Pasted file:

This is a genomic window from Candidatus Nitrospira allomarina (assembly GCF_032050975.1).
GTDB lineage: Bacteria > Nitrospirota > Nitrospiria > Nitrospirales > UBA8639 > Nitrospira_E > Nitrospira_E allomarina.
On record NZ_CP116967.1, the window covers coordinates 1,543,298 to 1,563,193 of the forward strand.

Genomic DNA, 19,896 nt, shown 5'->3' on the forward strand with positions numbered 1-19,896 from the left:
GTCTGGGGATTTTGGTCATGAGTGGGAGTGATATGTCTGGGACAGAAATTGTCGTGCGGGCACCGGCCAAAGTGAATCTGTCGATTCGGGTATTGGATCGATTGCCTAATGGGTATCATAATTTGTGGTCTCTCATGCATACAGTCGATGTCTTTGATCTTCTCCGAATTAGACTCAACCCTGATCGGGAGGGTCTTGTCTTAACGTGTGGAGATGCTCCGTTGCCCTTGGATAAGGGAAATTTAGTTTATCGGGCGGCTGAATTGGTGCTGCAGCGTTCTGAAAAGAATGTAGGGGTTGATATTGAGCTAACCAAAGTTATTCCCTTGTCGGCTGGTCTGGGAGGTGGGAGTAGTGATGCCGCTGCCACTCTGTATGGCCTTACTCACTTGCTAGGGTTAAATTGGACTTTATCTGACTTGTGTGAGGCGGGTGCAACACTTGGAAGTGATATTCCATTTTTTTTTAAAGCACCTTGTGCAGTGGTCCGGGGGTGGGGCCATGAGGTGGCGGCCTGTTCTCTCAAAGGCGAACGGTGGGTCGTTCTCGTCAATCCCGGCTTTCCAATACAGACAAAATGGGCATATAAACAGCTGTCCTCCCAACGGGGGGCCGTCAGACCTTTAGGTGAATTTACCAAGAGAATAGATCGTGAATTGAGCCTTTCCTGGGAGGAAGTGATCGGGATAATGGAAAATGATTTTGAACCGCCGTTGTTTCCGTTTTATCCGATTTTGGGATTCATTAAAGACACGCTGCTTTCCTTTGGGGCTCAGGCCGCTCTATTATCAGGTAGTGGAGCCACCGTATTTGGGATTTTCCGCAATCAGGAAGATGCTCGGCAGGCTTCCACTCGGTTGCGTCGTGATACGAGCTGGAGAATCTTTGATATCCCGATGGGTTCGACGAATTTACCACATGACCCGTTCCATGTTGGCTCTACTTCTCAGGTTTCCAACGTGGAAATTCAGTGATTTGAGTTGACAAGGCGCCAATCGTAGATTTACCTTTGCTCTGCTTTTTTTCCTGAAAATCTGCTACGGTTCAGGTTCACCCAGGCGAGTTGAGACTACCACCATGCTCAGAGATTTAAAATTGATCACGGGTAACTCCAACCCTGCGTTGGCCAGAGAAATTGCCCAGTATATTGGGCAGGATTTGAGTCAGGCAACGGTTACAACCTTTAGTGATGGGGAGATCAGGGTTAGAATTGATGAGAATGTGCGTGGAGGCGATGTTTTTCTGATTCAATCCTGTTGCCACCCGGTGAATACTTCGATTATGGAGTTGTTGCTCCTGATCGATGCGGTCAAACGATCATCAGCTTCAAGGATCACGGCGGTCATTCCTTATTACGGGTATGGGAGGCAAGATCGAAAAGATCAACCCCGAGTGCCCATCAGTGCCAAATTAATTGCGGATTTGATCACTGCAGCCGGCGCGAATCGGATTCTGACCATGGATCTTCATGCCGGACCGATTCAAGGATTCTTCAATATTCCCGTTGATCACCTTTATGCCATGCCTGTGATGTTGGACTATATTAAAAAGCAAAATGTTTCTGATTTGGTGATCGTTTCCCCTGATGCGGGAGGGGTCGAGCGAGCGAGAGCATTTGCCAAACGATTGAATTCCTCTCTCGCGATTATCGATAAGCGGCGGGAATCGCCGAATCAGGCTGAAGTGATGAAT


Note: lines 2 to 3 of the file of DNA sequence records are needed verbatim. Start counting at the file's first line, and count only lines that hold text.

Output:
GTDB lineage: Bacteria > Nitrospirota > Nitrospiria > Nitrospirales > UBA8639 > Nitrospira_E > Nitrospira_E allomarina.
On record NZ_CP116967.1, the window covers coordinates 1,543,298 to 1,563,193 of the forward strand.